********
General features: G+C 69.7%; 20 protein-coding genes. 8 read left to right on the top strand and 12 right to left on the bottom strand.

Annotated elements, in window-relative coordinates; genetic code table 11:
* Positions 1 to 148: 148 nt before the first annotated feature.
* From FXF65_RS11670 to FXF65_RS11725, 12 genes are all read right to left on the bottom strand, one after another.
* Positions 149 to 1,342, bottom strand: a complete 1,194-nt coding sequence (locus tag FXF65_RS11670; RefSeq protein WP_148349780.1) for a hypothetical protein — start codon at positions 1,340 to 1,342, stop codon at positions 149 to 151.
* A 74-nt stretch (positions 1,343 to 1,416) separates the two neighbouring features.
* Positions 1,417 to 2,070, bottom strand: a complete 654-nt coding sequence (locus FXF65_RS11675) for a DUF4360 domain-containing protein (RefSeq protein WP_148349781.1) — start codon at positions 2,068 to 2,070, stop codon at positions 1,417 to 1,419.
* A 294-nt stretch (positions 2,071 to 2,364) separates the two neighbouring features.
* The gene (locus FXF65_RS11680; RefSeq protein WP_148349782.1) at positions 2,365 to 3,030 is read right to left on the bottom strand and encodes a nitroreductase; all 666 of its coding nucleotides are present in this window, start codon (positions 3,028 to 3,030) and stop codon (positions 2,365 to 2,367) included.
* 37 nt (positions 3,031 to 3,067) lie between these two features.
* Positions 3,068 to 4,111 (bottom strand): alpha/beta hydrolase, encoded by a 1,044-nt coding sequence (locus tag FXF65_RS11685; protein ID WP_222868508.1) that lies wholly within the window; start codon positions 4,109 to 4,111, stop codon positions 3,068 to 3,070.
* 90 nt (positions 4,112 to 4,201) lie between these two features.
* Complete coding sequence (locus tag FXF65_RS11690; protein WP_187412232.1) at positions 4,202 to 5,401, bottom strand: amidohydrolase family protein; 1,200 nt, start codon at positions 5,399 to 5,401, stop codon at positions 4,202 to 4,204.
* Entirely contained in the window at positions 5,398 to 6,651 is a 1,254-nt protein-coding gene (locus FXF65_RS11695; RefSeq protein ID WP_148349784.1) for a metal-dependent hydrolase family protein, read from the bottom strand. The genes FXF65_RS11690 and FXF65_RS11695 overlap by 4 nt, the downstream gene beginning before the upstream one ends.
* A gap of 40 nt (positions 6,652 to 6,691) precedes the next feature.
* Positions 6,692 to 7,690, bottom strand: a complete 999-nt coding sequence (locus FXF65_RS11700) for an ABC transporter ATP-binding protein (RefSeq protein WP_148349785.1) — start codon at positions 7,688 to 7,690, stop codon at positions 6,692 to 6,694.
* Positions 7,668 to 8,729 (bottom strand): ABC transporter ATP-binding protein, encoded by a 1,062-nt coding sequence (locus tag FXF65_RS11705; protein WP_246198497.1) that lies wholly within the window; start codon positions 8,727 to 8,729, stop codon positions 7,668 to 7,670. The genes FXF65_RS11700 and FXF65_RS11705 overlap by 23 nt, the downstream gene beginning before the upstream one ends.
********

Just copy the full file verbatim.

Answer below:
General features: G+C 69.7%; 20 protein-coding genes. 8 read left to right on the top strand and 12 right to left on the bottom strand.

Annotated elements, in window-relative coordinates; genetic code table 11:
* Positions 1 to 148: 148 nt before the first annotated feature.
* From FXF65_RS11670 to FXF65_RS11725, 12 genes are all read right to left on the bottom strand, one after another.
* Positions 149 to 1,342, bottom strand: a complete 1,194-nt coding sequence (locus tag FXF65_RS11670; RefSeq protein WP_148349780.1) for a hypothetical protein — start codon at positions 1,340 to 1,342, stop codon at positions 149 to 151.
* A 74-nt stretch (positions 1,343 to 1,416) separates the two neighbouring features.
* Positions 1,417 to 2,070, bottom strand: a complete 654-nt coding sequence (locus FXF65_RS11675) for a DUF4360 domain-containing protein (RefSeq protein WP_148349781.1) — start codon at positions 2,068 to 2,070, stop codon at positions 1,417 to 1,419.
* A 294-nt stretch (positions 2,071 to 2,364) separates the two neighbouring features.
* The gene (locus FXF65_RS11680; RefSeq protein WP_148349782.1) at positions 2,365 to 3,030 is read right to left on the bottom strand and encodes a nitroreductase; all 666 of its coding nucleotides are present in this window, start codon (positions 3,028 to 3,030) and stop codon (positions 2,365 to 2,367) included.
* 37 nt (positions 3,031 to 3,067) lie between these two features.
* Positions 3,068 to 4,111 (bottom strand): alpha/beta hydrolase, encoded by a 1,044-nt coding sequence (locus tag FXF65_RS11685; protein ID WP_222868508.1) that lies wholly within the window; start codon positions 4,109 to 4,111, stop codon positions 3,068 to 3,070.
* 90 nt (positions 4,112 to 4,201) lie between these two features.
* Complete coding sequence (locus tag FXF65_RS11690; protein WP_187412232.1) at positions 4,202 to 5,401, bottom strand: amidohydrolase family protein; 1,200 nt, start codon at positions 5,399 to 5,401, stop codon at positions 4,202 to 4,204.
* Entirely contained in the window at positions 5,398 to 6,651 is a 1,254-nt protein-coding gene (locus FXF65_RS11695; RefSeq protein ID WP_148349784.1) for a metal-dependent hydrolase family protein, read from the bottom strand. The genes FXF65_RS11690 and FXF65_RS11695 overlap by 4 nt, the downstream gene beginning before the upstream one ends.
* A gap of 40 nt (positions 6,652 to 6,691) precedes the next feature.
* Positions 6,692 to 7,690, bottom strand: a complete 999-nt coding sequence (locus FXF65_RS11700) for an ABC transporter ATP-binding protein (RefSeq protein WP_148349785.1) — start codon at positions 7,688 to 7,690, stop codon at positions 6,692 to 6,694.
* Positions 7,668 to 8,729 (bottom strand): ABC transporter ATP-binding protein, encoded by a 1,062-nt coding sequence (locus tag FXF65_RS11705; protein WP_246198497.1) that lies wholly within the window; start codon positions 8,727 to 8,729, stop codon positions 7,668 to 7,670. The genes FXF65_RS11700 and FXF65_RS11705 overlap by 23 nt, the downstream gene beginning before the upstream one ends.